The restaurant is very small, with about 8 tables. While we ate, a couple came in who were outfitted head to toe with BMW/Touratech gear. Wayne and I wondered how much they had spent just dressing themselves. It was funny to see the friends they were touring with join them a few minutes later…Harley folks head to toe. We laughed about how different motorcycles pretty much come with a “uniform.” What you wear often reflects what you ride. In the parking lot, the BMW couple had a nice 1200GS for him and a 650GS for her. They looked just like Ewan and Eve from “Long Way Down.”


We still had 120 miles of 101 to travel before reaching our campground.



Beautiful coast




The bikes aren’t so bad, either



Showing off our “uniforms”



Crossing the bridge into Gold Beach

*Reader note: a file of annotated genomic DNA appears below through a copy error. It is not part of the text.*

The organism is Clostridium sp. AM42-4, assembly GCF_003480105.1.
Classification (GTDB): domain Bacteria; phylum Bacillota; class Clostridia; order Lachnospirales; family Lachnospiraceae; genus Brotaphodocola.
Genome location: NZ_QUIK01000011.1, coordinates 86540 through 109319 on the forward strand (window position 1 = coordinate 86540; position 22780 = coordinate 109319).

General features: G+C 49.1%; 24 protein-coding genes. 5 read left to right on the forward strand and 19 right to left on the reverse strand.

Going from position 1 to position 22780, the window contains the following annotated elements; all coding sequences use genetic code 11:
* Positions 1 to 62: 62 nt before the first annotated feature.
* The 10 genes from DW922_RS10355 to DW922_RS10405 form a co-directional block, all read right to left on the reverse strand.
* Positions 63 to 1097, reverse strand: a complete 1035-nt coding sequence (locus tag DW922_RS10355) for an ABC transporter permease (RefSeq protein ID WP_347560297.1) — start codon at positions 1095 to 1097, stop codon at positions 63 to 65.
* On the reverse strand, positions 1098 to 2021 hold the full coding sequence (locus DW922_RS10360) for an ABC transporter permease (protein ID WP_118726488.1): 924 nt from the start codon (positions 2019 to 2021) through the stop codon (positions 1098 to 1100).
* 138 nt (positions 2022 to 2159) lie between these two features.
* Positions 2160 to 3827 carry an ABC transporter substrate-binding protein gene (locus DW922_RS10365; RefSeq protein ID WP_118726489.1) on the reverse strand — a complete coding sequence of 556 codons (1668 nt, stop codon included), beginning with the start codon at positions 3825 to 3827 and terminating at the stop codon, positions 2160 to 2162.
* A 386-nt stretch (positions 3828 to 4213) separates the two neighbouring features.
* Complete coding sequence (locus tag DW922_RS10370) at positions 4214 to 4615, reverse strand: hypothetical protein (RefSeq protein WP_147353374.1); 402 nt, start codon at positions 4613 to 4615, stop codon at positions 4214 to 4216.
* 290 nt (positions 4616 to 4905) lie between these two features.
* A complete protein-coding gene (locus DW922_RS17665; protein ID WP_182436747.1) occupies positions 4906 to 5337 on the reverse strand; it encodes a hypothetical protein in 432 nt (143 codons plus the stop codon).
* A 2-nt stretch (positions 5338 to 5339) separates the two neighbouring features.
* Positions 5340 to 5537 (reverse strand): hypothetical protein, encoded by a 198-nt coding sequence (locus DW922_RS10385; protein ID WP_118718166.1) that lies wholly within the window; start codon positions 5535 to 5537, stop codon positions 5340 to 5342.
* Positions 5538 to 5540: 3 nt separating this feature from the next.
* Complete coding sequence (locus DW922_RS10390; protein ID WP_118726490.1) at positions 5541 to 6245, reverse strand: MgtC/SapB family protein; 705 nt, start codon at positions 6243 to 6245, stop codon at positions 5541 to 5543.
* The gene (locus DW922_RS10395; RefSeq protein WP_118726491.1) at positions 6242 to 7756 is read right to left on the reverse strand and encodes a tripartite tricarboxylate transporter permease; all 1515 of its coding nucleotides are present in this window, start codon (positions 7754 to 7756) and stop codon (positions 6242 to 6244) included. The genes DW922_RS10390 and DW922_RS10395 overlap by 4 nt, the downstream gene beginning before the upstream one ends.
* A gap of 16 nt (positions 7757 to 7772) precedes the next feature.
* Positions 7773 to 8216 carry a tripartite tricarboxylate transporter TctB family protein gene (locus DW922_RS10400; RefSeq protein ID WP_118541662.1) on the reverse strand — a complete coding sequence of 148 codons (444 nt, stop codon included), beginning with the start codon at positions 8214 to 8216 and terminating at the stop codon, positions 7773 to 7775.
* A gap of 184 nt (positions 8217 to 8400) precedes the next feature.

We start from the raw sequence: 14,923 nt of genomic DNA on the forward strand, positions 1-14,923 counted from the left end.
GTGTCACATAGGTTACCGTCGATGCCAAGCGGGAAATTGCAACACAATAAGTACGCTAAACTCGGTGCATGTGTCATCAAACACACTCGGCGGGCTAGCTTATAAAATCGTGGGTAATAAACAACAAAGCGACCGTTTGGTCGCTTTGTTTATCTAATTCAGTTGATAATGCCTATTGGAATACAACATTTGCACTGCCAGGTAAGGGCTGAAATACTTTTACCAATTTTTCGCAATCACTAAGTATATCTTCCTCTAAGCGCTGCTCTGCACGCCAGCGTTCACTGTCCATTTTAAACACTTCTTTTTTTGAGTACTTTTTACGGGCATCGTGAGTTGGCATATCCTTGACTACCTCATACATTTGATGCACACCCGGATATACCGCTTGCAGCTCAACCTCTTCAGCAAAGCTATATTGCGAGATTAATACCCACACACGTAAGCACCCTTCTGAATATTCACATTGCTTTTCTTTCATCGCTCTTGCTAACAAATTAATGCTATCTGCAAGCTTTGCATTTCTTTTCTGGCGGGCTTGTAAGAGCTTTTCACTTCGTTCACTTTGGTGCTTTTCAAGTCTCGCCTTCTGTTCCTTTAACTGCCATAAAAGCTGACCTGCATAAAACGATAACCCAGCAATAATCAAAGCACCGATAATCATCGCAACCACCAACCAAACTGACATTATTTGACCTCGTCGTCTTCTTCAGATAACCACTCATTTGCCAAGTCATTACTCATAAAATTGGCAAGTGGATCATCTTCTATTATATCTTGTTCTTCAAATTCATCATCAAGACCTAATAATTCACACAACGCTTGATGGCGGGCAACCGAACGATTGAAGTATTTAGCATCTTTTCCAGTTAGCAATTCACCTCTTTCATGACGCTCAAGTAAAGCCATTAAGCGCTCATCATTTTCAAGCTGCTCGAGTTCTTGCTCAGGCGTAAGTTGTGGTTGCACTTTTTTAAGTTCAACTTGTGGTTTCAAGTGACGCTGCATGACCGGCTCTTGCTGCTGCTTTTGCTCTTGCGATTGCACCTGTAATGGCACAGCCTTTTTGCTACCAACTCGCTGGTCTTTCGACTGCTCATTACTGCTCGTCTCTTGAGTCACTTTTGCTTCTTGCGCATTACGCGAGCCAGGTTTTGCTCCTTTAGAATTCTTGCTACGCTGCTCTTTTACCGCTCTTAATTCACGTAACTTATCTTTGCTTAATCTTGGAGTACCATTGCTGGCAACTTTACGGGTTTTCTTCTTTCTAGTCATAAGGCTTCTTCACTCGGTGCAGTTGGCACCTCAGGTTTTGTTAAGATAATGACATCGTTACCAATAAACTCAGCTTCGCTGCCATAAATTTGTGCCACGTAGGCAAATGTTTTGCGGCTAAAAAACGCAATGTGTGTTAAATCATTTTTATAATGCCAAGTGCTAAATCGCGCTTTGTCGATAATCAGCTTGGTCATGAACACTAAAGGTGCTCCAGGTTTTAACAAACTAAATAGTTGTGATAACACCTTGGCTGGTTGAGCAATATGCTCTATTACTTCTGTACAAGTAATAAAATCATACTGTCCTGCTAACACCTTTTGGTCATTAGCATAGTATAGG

As we go further south, the scenery changes. These large rocks in the water are much less common on the northern coast. I don’t travel south very often, so these are signs to me that I am really on a trip!



Great weather most of the day


We approach our destination via the Drury Scenic Parkway. It may be only 9 miles long, but it’s great. Awesome introduction to the Redwoods!





You’ve heard the trees are big, right?



Me and a tree



Wayne and his Ducati ST2


We got to Elk Prairie Campground around 8pm. It had been a great day of riding, and the weather was perfect. The camp host told me that it was 76 degrees that day, which was pretty warm for our coastal location. We would camp here for two nights, enjoying a ride around the area tomorrow.



Our spot



The backyard



Lawn ornaments


We ate a “grocery store dinner” of meat, cheese, crackers, and fruit before finishing the day in my favorite way, sitting around a campfire.














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Duane n Oregon



Options! This is the day where we get to just figure it out as we go. We have all day to play and return to camp one more night. It was nice to not have to pack up. You’d think this would make for a quick getaway, but we slept in, lazed around, and finally got to breakfast at 11am.